It’s basically impossible not to be bowled over by the abundance of languages in Papua New Guinea. Though the nation’s population clocks in at a shade less than six million souls, those residents speak a mind-boggling 830 languages. That’s enough to make PNG the most polyglot country on Earth, beating out runner-up Indonesia by 108 languages. (Nigeria takes third place, with a measly 521 living tongues; the United States has 364.)
We naturally assumed that this abundance of languages was due to PNG’s history of physical isolation between tribes. But the authors of Vanishing Voices dismiss that, pointing out that trade between neighboring tribes dates back centuries, as does multilingualism. They instead suggest a different theory, one that takes into account the way the power dynamics of village society, in which “Big Men” hold sway:
Language is, to adopt the terminology of the French sociologist Pierre Bourdieu, a form of symbolic capital that may be as valuable in its way as are concrete goods. The traditional New Guinea situation makes sense from this perspective. Larger languages were available to be learned at minimal costs. Indeed, many people knew them already. However people were concerned to maximize their social capital within their immediate surroundings. It was, after all, the local group’s territory, and the local group within which one’s family had ot exist. There was a great incentive to maintain, alongside any regional languages used for trade, a form of speech peculiar to one’s local group which was used within it and which correlated with a commitment to it. As William Foley puts it, vernaculars were the “indispensable badge of a community’s unique identity.” This factor may well be enough to account for the maintenance of so many languages.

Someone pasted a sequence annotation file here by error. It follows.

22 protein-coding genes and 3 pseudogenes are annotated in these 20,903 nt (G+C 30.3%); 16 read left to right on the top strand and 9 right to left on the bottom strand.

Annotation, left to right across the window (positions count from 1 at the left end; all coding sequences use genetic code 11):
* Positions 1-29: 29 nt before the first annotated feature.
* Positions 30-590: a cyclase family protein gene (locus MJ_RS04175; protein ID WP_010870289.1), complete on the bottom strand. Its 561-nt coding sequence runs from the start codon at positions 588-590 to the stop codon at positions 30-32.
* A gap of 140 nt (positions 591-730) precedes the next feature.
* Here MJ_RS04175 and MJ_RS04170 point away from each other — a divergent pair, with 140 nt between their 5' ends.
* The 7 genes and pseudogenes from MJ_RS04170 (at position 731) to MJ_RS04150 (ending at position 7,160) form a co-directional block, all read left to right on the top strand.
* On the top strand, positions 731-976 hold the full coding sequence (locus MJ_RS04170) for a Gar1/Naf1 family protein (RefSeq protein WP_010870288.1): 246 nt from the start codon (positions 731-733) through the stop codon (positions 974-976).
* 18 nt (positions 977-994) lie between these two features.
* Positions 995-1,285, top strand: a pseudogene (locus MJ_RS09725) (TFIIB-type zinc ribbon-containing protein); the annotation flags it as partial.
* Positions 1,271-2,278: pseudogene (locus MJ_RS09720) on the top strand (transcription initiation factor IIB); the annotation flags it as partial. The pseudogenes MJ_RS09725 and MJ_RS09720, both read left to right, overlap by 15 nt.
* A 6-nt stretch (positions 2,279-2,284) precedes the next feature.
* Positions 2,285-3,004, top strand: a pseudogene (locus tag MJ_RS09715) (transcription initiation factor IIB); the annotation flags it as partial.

(Image of a PNG market circa 1911 via Jane’s Oceania)